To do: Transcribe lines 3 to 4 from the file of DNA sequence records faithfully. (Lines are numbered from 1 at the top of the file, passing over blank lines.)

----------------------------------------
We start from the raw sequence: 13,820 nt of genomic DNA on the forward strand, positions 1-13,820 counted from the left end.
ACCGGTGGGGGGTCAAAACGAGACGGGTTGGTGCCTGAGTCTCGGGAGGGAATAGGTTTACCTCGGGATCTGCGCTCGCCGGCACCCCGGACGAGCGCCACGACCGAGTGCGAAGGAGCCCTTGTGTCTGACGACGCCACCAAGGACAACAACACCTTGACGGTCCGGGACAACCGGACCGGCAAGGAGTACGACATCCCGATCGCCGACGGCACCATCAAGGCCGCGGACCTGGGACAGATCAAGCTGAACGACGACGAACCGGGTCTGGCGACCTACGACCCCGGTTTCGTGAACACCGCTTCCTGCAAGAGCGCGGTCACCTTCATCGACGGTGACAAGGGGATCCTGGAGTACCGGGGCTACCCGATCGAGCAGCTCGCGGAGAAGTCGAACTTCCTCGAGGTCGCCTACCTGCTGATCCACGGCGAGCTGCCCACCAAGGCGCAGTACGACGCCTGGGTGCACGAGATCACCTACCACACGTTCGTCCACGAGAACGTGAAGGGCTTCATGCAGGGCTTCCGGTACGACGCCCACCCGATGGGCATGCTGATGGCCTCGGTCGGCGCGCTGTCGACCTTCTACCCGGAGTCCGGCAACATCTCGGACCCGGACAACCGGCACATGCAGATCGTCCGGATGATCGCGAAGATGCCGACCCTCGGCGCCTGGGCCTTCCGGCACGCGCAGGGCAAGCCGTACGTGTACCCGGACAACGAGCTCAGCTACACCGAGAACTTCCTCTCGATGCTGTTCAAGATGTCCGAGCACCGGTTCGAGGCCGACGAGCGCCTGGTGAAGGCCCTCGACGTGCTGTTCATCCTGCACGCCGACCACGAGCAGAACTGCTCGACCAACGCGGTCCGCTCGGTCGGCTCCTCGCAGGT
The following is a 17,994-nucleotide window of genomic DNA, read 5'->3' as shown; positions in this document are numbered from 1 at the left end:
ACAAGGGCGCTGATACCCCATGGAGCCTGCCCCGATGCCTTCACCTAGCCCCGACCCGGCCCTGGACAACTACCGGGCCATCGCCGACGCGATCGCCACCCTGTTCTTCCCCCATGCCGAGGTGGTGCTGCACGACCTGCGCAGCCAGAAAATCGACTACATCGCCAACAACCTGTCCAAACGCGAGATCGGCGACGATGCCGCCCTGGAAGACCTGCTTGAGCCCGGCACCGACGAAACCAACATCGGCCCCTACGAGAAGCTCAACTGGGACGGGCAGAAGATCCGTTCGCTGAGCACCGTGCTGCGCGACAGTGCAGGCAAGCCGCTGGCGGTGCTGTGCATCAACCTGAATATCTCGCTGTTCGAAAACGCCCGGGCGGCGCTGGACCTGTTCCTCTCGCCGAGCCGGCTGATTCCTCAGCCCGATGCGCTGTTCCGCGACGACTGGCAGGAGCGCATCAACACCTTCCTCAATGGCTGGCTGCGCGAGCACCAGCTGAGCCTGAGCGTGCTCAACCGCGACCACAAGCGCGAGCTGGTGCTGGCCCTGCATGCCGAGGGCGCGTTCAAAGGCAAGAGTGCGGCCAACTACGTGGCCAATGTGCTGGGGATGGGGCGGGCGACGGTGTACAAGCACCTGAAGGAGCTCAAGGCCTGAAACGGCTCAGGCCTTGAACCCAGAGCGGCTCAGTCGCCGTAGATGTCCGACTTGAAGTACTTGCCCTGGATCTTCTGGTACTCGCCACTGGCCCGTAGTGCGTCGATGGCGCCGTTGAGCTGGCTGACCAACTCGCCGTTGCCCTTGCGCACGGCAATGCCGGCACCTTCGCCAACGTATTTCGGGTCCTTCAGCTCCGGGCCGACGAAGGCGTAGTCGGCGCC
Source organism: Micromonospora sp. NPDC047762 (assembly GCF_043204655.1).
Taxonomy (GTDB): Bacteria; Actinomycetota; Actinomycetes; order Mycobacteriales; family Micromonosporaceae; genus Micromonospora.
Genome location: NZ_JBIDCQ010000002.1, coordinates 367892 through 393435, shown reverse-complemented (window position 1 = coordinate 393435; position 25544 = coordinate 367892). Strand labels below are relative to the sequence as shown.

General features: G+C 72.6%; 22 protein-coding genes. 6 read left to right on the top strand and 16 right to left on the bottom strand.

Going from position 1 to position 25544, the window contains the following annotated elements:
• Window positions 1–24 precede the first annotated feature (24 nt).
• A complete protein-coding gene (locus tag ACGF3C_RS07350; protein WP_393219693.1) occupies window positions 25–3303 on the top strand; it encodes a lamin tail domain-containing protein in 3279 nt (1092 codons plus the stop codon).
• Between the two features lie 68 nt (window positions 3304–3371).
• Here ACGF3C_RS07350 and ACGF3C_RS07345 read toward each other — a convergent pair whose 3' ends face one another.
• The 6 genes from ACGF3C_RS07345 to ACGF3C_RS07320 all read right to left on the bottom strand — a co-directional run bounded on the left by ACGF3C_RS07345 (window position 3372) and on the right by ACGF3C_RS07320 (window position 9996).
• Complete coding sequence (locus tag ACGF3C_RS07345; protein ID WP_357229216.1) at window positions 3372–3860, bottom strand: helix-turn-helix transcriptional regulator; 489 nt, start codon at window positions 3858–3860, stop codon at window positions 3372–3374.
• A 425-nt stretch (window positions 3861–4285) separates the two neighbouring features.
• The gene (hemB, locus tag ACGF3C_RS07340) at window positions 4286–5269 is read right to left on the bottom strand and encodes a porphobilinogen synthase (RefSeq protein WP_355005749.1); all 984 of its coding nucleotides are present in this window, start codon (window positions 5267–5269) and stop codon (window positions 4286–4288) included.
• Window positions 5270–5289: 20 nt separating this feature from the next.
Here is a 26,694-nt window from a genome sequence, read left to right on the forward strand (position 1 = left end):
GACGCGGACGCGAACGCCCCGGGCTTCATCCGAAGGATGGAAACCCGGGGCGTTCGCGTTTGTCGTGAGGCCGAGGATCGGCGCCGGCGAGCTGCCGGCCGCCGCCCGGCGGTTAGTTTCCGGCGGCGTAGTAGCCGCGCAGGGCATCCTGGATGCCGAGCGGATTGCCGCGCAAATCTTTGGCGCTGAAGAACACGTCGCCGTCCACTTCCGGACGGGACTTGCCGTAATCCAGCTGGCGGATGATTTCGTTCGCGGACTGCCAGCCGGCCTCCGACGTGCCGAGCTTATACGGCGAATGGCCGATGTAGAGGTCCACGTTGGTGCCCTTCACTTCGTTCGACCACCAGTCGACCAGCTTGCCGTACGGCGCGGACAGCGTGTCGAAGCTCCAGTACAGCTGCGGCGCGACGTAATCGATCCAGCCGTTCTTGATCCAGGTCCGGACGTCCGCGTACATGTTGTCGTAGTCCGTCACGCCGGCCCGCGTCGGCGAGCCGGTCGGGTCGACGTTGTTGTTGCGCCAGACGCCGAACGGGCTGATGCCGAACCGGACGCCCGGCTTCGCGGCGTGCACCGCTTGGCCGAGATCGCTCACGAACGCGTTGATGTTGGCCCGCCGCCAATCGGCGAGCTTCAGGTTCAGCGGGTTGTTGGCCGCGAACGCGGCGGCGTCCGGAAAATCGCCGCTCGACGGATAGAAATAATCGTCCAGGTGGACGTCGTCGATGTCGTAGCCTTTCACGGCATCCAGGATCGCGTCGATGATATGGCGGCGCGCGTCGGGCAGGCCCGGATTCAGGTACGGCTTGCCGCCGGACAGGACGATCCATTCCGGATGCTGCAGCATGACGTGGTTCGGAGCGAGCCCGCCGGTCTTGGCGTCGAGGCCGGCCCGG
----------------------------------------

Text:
The following is a 17,994-nucleotide window of genomic DNA, read 5'->3' as shown; positions in this document are numbered from 1 at the left end:
ACAAGGGCGCTGATACCCCATGGAGCCTGCCCCGATGCCTTCACCTAGCCCCGACCCGGCCCTGGACAACTACCGGGCCATCGCCGACGCGATCGCCACCCTGTTCTTCCCCCATGCCGAGGTGGTGCTGCACGACCTGCGCAGCCAGAAAATCGACTACATCGCCAACAACCTGTCCAAACGCGAGATCGGCGACGATGCCGCCCTGGAAGACCTGCTTGAGCCCGGCACCGACGAAACCAACATCGGCCCCTACGAGAAGCTCAACTGGGACGGGCAGAAGATCCGTTCGCTGAGCACCGTGCTGCGCGACAGTGCAGGCAAGCCGCTGGCGGTGCTGTGCATCAACCTGAATATCTCGCTGTTCGAAAACGCCCGGGCGGCGCTGGACCTGTTCCTCTCGCCGAGCCGGCTGATTCCTCAGCCCGATGCGCTGTTCCGCGACGACTGGCAGGAGCGCATCAACACCTTCCTCAATGGCTGGCTGCGCGAGCACCAGCTGAGCCTGAGCGTGCTCAACCGCGACCACAAGCGCGAGCTGGTGCTGGCCCTGCATGCCGAGGGCGCGTTCAAAGGCAAGAGTGCGGCCAACTACGTGGCCAATGTGCTGGGGATGGGGCGGGCGACGGTGTACAAGCACCTGAAGGAGCTCAAGGCCTGAAACGGCTCAGGCCTTGAACCCAGAGCGGCTCAGTCGCCGTAGATGTCCGACTTGAAGTACTTGCCCTGGATCTTCTGGTACTCGCCACTGGCCCGTAGTGCGTCGATGGCGCCGTTGAGCTGGCTGACCAACTCGCCGTTGCCCTTGCGCACGGCAATGCCGGCACCTTCGCCAACGTATTTCGGGTCCTTCAGCTCCGGGCCGACGAAGGCGTAGTCGGCGCC